During a Pennsylvania public hearing on COVID-19 testing challenges, a state senior living and care advocacy organization called for prioritizing long-term care for testing resources.
Zach Shamberg, president and CEO of the Pennsylvania Health Care Association, testified during a hearing of the Pennsylvania House of Representatives’ Democratic Policy Committee highlighting continued COVID-19 testing challenges for the state’s 2,000 long-term care providers, including personal care homes, assisted living communities and nursing homes.
“For months, we have advocated for recurring, universal testing and the critical resources necessary to expand and prioritize this testing for Pennsylvania’s long-term care communities,” Shamberg said. “Simply put, even with investments from the Coronavirus Aid, Relief, and Economic Security (CARES) Act and the Health and Human Services Provider Relief fund, widespread testing has become an unsustainable cost, especially for an industry that has been underfunded by the state’s Medicaid program for the better part of the last decade.”
Given increased demand and limited capacity at labs in the state, turnaround times for testing results have gone from two days to up to 12 days, Shamberg said. He added that the state’s almost 1,200 personal care homes and assisted living communities are working to meet their own Aug. 31 universal testing mandate sent by the Pennsylvania Department of Human Services for baseline testing of all resident and staff members of personal care homes, assisted living residences and intermediate care facilities.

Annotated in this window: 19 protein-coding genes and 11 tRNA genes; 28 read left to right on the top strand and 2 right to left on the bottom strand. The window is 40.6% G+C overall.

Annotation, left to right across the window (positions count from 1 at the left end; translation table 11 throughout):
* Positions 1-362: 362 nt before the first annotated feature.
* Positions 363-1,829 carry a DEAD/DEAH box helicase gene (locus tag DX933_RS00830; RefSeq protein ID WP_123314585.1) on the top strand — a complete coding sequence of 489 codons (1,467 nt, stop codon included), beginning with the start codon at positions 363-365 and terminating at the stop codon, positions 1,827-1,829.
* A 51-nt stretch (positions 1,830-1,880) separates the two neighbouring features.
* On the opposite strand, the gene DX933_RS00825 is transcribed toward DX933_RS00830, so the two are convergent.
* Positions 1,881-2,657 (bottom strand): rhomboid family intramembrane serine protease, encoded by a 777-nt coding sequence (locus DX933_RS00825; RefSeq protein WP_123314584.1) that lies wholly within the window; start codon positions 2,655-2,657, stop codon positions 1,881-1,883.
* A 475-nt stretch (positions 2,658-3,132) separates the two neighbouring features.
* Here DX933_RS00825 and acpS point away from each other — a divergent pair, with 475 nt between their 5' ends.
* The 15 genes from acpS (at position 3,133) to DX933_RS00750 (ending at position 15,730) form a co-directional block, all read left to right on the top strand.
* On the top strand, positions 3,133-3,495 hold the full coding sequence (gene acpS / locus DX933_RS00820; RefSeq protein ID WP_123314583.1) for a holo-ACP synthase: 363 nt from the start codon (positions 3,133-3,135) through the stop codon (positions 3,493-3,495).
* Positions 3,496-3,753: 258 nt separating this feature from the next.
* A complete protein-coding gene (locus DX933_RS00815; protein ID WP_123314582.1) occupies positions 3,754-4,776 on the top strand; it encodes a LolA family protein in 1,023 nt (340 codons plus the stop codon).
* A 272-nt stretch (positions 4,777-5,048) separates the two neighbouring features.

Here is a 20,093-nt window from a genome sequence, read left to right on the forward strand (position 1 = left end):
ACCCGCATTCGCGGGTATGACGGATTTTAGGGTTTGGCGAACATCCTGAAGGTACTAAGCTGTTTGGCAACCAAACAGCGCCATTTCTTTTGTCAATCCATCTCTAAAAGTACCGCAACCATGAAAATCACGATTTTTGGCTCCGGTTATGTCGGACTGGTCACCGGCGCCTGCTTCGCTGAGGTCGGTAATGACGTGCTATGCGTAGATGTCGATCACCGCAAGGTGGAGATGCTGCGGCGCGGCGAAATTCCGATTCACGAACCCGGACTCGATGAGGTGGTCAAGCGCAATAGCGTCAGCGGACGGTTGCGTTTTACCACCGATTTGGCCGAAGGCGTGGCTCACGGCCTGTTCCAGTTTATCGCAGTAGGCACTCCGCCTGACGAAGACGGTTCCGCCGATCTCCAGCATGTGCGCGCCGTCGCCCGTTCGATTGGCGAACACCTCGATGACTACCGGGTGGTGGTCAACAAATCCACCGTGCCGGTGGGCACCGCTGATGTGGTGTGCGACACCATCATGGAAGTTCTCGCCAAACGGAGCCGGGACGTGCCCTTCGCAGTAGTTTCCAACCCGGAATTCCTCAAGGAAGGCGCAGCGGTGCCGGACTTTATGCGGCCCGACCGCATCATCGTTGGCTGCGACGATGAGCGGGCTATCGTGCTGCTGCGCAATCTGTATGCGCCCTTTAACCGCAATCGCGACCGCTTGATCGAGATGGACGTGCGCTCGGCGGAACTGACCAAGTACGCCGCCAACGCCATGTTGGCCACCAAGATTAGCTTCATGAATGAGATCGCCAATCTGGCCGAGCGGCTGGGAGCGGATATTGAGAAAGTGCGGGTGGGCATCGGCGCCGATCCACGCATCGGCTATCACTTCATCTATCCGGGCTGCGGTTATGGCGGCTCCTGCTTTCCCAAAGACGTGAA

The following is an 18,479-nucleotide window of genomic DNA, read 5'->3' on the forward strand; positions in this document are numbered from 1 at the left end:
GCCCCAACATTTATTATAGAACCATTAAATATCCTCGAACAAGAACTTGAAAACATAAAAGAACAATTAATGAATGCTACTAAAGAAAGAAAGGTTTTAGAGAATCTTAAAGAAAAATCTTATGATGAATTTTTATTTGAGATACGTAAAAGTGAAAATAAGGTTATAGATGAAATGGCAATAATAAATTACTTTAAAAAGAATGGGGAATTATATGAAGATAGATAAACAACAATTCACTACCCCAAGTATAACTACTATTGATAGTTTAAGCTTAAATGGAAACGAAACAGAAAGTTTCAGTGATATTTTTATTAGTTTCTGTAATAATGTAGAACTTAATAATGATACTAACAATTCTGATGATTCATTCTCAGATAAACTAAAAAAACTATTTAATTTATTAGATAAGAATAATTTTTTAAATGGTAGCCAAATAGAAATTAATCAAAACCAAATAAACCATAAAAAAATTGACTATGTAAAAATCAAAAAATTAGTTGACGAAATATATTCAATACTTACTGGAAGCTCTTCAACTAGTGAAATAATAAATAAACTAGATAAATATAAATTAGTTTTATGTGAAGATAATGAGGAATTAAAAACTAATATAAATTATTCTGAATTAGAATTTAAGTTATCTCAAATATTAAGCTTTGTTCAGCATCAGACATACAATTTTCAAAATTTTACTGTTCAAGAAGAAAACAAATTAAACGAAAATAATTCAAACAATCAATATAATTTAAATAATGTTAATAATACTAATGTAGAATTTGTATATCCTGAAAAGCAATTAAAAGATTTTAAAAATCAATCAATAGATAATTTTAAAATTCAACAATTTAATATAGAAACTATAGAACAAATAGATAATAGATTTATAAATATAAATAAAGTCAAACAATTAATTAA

The universal, baseline test for every resident and staff member in the state’s long-term care facilities, he said, comes with a $34 million price tag. Although Medicare and Medicaid cover most of these costs for residents, providers are absorbing the remaining costs for staff members because private insurance companies refuse to cover a test they deem “medically unnecessary.”
Shamberg pointed out that multiple states — including Massachusetts, New Hampshire, Maryland, Rhode Island and West Virginia — have funded testing in long-term care. Almost 70% of all COVID-19-related deaths in the state have occurred in long-term care facilities, and more than 800 facilities statewide reported at least one positive case.
Just over a week ago, PHCA partnered with LeadingAge PA and PMDA, the Pennsylvania Society for Post-Acute and Long-Term Care Medicine, to send a joint letter to Gov. Tom Wolf urging the administration to direct additional CARES Act funding to long-term care providers to pay for testing.
“As the number of positive cases increase across Pennsylvania, we remain concerned these outbreaks may lead to a dramatic resurgence of cases in our nursing homes, assisted living communities and personal care homes as well,” Shamberg said. “It is more critical than ever to bring long-term care providers to the table to collaborate and work together to overcome these challenges. We must make long-term care the priority. We must ensure providers have access to every resource necessary. And that must begin with testing.”
The hearing also featured testimony from Anne Henry, senior vice president and chief government affairs officer for LeadingAge PA.